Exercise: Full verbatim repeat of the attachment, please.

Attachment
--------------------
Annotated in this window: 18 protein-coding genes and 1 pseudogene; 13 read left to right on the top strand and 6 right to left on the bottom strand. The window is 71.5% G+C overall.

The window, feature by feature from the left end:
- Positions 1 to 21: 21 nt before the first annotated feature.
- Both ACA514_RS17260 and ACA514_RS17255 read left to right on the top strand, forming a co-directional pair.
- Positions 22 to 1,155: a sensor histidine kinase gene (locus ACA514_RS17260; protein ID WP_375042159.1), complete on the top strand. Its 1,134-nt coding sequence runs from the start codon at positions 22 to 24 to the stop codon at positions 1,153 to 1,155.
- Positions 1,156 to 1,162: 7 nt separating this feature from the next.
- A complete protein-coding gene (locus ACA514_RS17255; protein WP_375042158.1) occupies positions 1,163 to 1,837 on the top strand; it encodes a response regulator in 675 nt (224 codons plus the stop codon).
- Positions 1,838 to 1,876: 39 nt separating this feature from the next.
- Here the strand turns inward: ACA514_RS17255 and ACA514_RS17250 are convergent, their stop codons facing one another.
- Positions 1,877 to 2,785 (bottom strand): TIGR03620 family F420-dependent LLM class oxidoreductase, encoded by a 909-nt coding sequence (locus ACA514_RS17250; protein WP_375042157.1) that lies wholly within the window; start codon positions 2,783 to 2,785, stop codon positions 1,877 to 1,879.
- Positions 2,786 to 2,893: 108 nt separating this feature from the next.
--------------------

Annotated in this window: 18 protein-coding genes and 1 pseudogene; 13 read left to right on the top strand and 6 right to left on the bottom strand. The window is 71.5% G+C overall.

The window, feature by feature from the left end:
- Positions 1 to 21: 21 nt before the first annotated feature.
- Both ACA514_RS17260 and ACA514_RS17255 read left to right on the top strand, forming a co-directional pair.
- Positions 22 to 1,155: a sensor histidine kinase gene (locus ACA514_RS17260; protein ID WP_375042159.1), complete on the top strand. Its 1,134-nt coding sequence runs from the start codon at positions 22 to 24 to the stop codon at positions 1,153 to 1,155.
- Positions 1,156 to 1,162: 7 nt separating this feature from the next.
- A complete protein-coding gene (locus ACA514_RS17255; protein WP_375042158.1) occupies positions 1,163 to 1,837 on the top strand; it encodes a response regulator in 675 nt (224 codons plus the stop codon).
- Positions 1,838 to 1,876: 39 nt separating this feature from the next.
- Here the strand turns inward: ACA514_RS17255 and ACA514_RS17250 are convergent, their stop codons facing one another.
- Positions 1,877 to 2,785 (bottom strand): TIGR03620 family F420-dependent LLM class oxidoreductase, encoded by a 909-nt coding sequence (locus ACA514_RS17250; protein WP_375042157.1) that lies wholly within the window; start codon positions 2,783 to 2,785, stop codon positions 1,877 to 1,879.
- Positions 2,786 to 2,893: 108 nt separating this feature from the next.